VV: I mean, in Korea they don’t even have monikers.
DF: Right. You are your social security number online.
DF: It’s called the Cinderella law. And the reason it was created is because underage kids were gaming so much that it was taking away from their ability to study or serve their nations in other ways. So after midnight or a certain period of time they can’t play anymore, they get kicked off.
VV: If they’re underage.
DF: So that’s the solution, but then the kids being smart kids, they figure out a way around it and they just use their grandparent’s or someone older’s ID number instead. And so suddenly, you got Grandma who’s, like, amazing at StarCraft.
L+T: Although it seems from the film that some grandmothers really are amazing at StarCraft.
VV: Well everyone games in Korea. Everybody.
DF: Yeah, there’s like a game for everybody.
L+T: Is there anything that really surprised you while you were working on this project?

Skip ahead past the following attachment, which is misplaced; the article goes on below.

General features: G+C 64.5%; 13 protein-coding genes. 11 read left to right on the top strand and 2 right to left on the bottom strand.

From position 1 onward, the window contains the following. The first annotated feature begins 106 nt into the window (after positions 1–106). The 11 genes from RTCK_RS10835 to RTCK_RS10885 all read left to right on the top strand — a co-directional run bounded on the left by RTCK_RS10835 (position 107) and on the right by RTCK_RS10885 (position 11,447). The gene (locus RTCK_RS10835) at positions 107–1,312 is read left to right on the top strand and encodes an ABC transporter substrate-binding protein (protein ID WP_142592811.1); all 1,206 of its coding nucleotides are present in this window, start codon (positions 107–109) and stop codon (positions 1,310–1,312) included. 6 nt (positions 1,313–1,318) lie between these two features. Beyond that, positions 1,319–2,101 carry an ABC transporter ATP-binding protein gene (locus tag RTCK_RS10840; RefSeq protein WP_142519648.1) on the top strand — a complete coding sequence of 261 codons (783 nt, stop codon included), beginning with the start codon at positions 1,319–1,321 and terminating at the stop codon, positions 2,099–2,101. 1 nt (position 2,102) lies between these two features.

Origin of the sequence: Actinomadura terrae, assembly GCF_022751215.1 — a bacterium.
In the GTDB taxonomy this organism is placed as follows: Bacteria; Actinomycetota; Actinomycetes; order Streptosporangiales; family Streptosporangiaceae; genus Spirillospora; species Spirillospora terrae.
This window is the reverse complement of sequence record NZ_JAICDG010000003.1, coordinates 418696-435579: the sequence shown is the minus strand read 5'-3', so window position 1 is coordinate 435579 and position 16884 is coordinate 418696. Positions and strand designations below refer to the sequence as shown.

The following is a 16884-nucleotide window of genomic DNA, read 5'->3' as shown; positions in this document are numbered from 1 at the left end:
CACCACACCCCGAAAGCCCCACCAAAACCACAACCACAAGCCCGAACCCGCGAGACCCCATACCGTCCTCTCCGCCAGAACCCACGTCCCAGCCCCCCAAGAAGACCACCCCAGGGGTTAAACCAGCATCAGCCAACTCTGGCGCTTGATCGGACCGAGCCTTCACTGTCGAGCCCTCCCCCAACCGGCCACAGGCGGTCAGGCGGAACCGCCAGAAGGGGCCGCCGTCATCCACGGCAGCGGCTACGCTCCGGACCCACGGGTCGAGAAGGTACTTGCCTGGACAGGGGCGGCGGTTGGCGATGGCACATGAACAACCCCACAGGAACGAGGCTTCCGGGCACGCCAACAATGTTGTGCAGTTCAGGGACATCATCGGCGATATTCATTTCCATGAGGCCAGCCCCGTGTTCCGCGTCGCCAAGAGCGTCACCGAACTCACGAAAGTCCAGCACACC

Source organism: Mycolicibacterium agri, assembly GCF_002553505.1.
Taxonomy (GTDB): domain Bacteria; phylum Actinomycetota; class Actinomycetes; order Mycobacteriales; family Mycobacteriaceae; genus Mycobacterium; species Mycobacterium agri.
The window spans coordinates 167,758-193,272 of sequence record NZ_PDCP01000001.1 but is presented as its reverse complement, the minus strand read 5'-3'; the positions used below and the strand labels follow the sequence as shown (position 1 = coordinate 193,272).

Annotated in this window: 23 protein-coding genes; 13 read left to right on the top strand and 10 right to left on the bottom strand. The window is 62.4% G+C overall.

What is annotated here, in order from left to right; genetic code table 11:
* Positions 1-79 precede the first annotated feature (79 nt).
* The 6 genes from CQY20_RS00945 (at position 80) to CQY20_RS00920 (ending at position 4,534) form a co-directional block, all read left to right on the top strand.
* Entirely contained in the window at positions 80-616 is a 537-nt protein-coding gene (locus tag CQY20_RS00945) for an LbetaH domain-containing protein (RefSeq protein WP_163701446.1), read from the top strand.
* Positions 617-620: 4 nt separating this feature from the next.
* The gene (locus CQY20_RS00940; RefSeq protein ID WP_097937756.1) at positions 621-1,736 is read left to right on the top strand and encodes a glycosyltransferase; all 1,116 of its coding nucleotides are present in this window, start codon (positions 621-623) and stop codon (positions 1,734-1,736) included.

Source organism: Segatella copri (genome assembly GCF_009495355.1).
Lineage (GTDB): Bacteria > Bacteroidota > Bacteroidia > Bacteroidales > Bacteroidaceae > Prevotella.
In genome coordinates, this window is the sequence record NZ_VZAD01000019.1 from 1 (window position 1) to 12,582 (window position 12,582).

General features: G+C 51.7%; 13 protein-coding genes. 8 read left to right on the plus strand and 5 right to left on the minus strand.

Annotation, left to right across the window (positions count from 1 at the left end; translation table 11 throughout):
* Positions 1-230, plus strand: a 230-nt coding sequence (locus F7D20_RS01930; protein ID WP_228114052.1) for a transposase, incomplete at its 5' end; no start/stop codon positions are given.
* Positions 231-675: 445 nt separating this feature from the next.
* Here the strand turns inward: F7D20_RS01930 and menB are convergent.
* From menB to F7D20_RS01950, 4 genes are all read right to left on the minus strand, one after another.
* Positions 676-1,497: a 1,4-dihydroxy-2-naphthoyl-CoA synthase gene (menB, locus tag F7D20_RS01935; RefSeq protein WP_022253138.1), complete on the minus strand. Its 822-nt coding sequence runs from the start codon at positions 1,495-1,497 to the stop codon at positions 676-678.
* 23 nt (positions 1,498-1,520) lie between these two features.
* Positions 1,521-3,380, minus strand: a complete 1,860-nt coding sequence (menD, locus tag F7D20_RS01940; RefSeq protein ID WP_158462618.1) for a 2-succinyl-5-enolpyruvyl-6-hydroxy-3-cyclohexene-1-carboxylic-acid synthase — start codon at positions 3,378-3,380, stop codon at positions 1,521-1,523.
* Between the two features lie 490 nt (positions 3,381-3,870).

VV: I would say the biggest shift that I had after visiting Korea was, I had always assumed that playing games is a very isolating experience and what I realized is that the gaming culture in Korea is extremely community-oriented and you’re playing with your friends. There are tournaments and events where people go and watch other people play in an incredibly team-based community. Very, very socially inviting, which makes this story all that much more complex and interesting.
DF: Yeah, and because, say, in Japan where you have people who are mostly individual games playing on their console in their apartment by themselves, even if they are playing with real people it’s across the divide. But in Korea you would have these PC bungs [cafes], which have exceedingly high-speed internet and you’ll have your tribe hanging with you while you play. So, it’s a community within their community, like a subculture.